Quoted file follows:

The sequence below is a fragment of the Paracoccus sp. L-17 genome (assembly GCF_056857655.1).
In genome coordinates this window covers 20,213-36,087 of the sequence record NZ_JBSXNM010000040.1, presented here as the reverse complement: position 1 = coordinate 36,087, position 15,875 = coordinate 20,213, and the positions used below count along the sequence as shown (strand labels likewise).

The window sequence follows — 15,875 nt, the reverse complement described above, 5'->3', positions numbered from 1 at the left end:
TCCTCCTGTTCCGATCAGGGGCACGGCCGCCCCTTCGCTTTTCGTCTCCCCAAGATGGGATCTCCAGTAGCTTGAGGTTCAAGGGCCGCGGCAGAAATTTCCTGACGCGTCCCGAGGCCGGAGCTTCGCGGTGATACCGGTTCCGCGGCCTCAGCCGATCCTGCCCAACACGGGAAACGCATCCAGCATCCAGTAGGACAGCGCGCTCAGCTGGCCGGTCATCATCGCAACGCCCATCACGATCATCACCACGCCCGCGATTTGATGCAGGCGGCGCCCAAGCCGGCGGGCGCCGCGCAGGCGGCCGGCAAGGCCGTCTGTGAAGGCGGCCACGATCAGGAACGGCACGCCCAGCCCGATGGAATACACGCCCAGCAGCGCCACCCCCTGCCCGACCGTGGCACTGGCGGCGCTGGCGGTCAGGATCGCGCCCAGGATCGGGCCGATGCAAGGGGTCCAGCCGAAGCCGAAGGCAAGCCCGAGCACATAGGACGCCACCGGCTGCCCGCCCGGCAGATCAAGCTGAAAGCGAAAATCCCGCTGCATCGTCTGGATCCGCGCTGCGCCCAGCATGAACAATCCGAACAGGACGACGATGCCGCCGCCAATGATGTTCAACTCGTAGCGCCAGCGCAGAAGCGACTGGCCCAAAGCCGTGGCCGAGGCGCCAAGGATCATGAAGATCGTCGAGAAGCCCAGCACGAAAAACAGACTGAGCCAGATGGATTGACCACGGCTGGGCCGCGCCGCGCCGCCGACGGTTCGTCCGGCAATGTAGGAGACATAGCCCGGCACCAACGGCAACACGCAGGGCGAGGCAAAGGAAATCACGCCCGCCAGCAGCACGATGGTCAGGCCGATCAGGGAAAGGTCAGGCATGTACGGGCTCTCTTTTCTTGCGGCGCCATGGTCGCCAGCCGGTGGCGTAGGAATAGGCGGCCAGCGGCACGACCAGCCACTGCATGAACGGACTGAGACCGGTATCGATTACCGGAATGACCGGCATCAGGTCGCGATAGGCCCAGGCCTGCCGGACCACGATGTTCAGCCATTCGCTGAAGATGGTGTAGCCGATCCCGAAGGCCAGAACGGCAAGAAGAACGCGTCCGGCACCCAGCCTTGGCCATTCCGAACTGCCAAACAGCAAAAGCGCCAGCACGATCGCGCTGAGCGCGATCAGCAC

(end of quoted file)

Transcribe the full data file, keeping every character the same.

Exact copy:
The sequence below is a fragment of the Paracoccus sp. L-17 genome (assembly GCF_056857655.1).
In genome coordinates this window covers 20,213-36,087 of the sequence record NZ_JBSXNM010000040.1, presented here as the reverse complement: position 1 = coordinate 36,087, position 15,875 = coordinate 20,213, and the positions used below count along the sequence as shown (strand labels likewise).

The window sequence follows — 15,875 nt, the reverse complement described above, 5'->3', positions numbered from 1 at the left end:
TCCTCCTGTTCCGATCAGGGGCACGGCCGCCCCTTCGCTTTTCGTCTCCCCAAGATGGGATCTCCAGTAGCTTGAGGTTCAAGGGCCGCGGCAGAAATTTCCTGACGCGTCCCGAGGCCGGAGCTTCGCGGTGATACCGGTTCCGCGGCCTCAGCCGATCCTGCCCAACACGGGAAACGCATCCAGCATCCAGTAGGACAGCGCGCTCAGCTGGCCGGTCATCATCGCAACGCCCATCACGATCATCACCACGCCCGCGATTTGATGCAGGCGGCGCCCAAGCCGGCGGGCGCCGCGCAGGCGGCCGGCAAGGCCGTCTGTGAAGGCGGCCACGATCAGGAACGGCACGCCCAGCCCGATGGAATACACGCCCAGCAGCGCCACCCCCTGCCCGACCGTGGCACTGGCGGCGCTGGCGGTCAGGATCGCGCCCAGGATCGGGCCGATGCAAGGGGTCCAGCCGAAGCCGAAGGCAAGCCCGAGCACATAGGACGCCACCGGCTGCCCGCCCGGCAGATCAAGCTGAAAGCGAAAATCCCGCTGCATCGTCTGGATCCGCGCTGCGCCCAGCATGAACAATCCGAACAGGACGACGATGCCGCCGCCAATGATGTTCAACTCGTAGCGCCAGCGCAGAAGCGACTGGCCCAAAGCCGTGGCCGAGGCGCCAAGGATCATGAAGATCGTCGAGAAGCCCAGCACGAAAAACAGACTGAGCCAGATGGATTGACCACGGCTGGGCCGCGCCGCGCCGCCGACGGTTCGTCCGGCAATGTAGGAGACATAGCCCGGCACCAACGGCAACACGCAGGGCGAGGCAAAGGAAATCACGCCCGCCAGCAGCACGATGGTCAGGCCGATCAGGGAAAGGTCAGGCATGTACGGGCTCTCTTTTCTTGCGGCGCCATGGTCGCCAGCCGGTGGCGTAGGAATAGGCGGCCAGCGGCACGACCAGCCACTGCATGAACGGACTGAGACCGGTATCGATTACCGGAATGACCGGCATCAGGTCGCGATAGGCCCAGGCCTGCCGGACCACGATGTTCAGCCATTCGCTGAAGATGGTGTAGCCGATCCCGAAGGCCAGAACGGCAAGAAGAACGCGTCCGGCACCCAGCCTTGGCCATTCCGAACTGCCAAACAGCAAAAGCGCCAGCACGATCGCGCTGAGCGCGATCAGCAC